6. A huge part of Seattle's rushing attack, of course, was a result of Wilson's vision and mobility. Wilson ran for a career-high 106 yards on just seven attempts, including a gain of 52 and a 19-yard touchdown jaunt in the third quarter that sparked Seattle's ill-fated comeback.

5. If Wilson was spark on Sunday, Baldwin provided the gasoline. Baldwin was dynamic, catching a game-high seven passes for 123 yards and a touchdown. Baldwin's sideline and post-game rant against Dallas put the spotlight on No. 89 and he responded the way a champion should - by letting his actions on the field speak even louder than his words.

4. While Coleman's injury played a significant role in the outcome of this game, it was inability of a couple of other highly athletic defenders to step up when called upon that is perhaps even more troubling. Linebacker Bruce Irvin and cornerback Tharold Simon each possess the combination of length and athleticism to make scouts drool but neither was a factor against the Rams. Irvin recorded just one assisted tackle on Sunday. Simon had a solo stop. His inexcusable personal foul face mask penalty on the first play of the second quarter, however, gave the Rams a first and goal just as it appeared that they were about to squander a red zone opportunity. At some point, Irvin and Simon's potential must starting resulting in production.

3. For the second week in a row, it appeared that Richard Sherman was the unfortunate recipient of a weak call (or lack thereof) from the officials. Last week, Sherman was inexplicably called for "tripping" after tackling Cowboys' wide receiver Dez Bryant. This time, the referees ruled that Sherman did not possess the ball after Malcolm Smith punched it free in the closing seconds. Carroll addressed the situation in the post-game interview, explaining that the play could not be reviewed because it was not ruled as a change of possession. Sherman was "bunched up" with the football between his legs and therefore he was apparently unable to actually pull it in and prove possession.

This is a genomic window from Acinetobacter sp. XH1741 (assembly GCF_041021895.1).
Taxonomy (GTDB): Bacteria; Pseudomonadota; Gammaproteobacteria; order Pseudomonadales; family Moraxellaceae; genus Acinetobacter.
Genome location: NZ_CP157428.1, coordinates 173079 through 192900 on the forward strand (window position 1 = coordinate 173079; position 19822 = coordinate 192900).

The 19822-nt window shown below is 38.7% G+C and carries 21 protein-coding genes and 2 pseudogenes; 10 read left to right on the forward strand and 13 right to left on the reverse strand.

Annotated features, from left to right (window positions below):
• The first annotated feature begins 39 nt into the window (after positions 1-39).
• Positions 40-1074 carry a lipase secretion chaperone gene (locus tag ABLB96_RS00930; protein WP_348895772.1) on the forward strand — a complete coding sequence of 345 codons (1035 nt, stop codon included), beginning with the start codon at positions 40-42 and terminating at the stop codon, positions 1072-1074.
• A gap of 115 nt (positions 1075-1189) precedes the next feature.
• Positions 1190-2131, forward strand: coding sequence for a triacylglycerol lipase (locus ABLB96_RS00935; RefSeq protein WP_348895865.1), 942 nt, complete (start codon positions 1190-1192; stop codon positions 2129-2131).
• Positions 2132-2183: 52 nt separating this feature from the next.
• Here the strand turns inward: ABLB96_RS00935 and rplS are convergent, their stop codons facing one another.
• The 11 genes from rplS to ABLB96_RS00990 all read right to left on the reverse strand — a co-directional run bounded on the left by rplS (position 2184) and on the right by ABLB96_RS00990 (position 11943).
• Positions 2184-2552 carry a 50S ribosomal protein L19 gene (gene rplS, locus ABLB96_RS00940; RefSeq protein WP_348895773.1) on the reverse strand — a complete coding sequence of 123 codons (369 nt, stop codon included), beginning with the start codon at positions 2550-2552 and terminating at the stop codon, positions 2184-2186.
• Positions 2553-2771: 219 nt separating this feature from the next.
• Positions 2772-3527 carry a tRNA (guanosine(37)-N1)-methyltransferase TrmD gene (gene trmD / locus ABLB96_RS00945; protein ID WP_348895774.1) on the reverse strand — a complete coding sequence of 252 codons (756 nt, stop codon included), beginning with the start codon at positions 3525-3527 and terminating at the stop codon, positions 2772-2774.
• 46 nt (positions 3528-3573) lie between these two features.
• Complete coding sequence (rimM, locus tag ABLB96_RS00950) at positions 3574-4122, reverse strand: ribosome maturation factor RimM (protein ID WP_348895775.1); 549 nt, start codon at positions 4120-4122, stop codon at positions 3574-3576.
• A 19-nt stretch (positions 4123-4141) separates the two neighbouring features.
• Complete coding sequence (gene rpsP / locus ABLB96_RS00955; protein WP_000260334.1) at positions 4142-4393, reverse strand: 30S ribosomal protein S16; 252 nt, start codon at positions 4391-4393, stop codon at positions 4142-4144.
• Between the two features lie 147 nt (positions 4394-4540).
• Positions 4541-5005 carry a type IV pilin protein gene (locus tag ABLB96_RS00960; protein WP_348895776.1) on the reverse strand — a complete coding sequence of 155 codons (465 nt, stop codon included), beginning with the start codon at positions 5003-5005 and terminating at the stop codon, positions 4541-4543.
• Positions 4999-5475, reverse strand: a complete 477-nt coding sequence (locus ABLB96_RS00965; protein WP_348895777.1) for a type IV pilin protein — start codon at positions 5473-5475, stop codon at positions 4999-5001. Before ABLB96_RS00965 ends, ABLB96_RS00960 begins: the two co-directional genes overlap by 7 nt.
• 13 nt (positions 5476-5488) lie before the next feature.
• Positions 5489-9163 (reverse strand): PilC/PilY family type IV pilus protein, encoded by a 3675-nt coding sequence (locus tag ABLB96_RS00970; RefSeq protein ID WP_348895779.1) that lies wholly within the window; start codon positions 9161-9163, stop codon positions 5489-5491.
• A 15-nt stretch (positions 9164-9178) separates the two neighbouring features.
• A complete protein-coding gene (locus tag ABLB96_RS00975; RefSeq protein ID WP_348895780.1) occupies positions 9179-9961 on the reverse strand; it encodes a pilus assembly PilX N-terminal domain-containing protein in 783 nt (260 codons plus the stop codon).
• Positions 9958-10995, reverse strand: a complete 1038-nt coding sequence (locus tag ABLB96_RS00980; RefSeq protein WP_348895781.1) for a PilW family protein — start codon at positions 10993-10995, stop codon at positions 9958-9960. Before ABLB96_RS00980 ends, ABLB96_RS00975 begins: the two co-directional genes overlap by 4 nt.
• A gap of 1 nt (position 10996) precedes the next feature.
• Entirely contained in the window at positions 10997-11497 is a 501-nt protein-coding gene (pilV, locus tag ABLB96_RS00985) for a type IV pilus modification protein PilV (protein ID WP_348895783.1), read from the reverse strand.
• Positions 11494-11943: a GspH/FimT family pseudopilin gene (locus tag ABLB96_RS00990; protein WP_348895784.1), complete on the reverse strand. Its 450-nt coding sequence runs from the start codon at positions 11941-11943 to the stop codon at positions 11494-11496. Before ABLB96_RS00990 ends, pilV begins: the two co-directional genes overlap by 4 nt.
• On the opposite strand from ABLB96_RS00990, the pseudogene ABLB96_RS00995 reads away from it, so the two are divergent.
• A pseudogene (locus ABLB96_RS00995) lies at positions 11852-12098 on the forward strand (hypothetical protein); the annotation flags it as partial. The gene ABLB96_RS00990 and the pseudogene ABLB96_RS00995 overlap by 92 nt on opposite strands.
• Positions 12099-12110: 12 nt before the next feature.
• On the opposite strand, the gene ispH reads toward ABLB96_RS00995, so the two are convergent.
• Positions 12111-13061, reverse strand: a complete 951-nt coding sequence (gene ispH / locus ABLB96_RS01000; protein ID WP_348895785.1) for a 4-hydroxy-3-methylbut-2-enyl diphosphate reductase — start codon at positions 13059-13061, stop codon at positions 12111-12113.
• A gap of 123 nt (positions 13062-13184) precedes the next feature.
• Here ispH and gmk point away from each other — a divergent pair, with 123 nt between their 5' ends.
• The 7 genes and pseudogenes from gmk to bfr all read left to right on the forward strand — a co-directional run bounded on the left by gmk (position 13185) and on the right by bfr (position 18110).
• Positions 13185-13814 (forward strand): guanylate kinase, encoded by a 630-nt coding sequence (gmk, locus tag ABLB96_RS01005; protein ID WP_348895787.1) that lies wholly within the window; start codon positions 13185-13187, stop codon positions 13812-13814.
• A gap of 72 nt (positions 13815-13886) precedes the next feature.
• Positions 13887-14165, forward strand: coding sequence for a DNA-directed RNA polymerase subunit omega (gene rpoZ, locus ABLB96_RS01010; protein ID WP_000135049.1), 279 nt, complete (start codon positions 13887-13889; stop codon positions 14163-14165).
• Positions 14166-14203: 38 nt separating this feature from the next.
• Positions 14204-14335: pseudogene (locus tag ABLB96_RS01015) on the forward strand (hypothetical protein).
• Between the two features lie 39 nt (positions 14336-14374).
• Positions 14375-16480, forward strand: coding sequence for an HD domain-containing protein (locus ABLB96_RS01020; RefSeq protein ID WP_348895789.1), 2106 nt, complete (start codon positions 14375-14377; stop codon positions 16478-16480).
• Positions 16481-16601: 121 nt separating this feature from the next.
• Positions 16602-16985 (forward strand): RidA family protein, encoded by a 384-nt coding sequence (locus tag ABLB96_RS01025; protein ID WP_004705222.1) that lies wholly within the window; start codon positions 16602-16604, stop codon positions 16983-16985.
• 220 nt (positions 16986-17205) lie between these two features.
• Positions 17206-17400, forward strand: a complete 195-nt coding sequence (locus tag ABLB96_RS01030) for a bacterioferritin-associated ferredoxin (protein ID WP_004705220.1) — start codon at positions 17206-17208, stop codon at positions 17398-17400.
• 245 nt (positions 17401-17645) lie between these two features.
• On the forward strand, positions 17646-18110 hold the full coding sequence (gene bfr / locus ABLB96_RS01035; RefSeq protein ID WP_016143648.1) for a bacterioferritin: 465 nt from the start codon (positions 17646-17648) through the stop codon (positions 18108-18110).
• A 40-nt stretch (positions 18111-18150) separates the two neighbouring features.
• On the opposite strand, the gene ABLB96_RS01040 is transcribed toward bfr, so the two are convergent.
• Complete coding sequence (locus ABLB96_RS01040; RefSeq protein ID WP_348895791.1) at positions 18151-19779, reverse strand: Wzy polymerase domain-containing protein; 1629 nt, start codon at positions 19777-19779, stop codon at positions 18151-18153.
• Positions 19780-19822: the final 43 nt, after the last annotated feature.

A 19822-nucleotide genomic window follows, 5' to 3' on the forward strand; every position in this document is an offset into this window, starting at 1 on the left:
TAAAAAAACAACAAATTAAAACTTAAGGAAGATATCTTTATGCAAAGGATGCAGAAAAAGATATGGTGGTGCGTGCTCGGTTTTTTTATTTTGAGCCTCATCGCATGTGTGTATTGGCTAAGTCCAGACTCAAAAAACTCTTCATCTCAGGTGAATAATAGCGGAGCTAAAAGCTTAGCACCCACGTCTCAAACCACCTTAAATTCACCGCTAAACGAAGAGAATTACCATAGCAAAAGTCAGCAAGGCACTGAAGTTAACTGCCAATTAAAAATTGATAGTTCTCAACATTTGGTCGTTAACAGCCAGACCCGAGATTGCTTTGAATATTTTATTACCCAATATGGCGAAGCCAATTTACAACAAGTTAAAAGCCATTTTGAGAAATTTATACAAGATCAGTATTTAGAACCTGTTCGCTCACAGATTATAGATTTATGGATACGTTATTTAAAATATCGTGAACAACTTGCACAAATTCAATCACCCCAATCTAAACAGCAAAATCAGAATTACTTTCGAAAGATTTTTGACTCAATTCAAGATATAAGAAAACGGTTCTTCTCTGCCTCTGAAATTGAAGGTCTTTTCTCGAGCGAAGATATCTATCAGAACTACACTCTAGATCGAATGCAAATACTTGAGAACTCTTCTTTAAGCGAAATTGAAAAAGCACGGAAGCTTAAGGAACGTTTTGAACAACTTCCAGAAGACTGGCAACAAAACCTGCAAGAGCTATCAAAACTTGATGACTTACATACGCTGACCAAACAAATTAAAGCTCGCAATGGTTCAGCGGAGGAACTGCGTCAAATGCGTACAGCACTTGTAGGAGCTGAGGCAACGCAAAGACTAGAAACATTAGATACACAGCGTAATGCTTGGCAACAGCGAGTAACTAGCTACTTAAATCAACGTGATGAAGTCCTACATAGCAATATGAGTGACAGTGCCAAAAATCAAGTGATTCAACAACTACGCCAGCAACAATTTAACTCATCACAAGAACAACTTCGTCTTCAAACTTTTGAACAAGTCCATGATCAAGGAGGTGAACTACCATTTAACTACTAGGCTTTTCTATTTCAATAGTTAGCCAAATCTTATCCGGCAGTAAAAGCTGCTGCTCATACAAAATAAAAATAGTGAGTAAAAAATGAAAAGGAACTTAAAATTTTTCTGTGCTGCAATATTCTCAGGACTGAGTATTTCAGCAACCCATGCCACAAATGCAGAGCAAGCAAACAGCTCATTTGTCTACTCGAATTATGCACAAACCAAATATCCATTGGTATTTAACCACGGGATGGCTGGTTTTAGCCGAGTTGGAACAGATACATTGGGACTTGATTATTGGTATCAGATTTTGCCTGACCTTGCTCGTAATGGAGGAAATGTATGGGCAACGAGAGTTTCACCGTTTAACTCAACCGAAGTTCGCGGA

2. Seattle's inability to get to the quarterback and create turnovers cannot get lost in the 'Woe is me' that is certain to come with the penalties and injuries plaguing the team. The Seahawks were unable to sack Austin Davis once or record a single turnover. Penetration from Michael Bennett contributed to several tackles for loss on running plays but in an NFL increasingly dominated by the pass, Seattle will continue to lose football games if they cannot consistently apply pressure on the quarterback. Through six games, the Seahawks have seven sacks and two interceptions.

1. Statistics can be bent in every which way to prove a point but the bottom line, of course, is the final score. During last year's run to the championship, the Seahawks allowed 28 or more points one time in 23 preseason, regular season and postseason game (34-28 loss in Indianapolis in Week Five on October 6). The Seahawks have allowed opponents to reach this number three times in the past five games. Each time, they've lost. Top Stories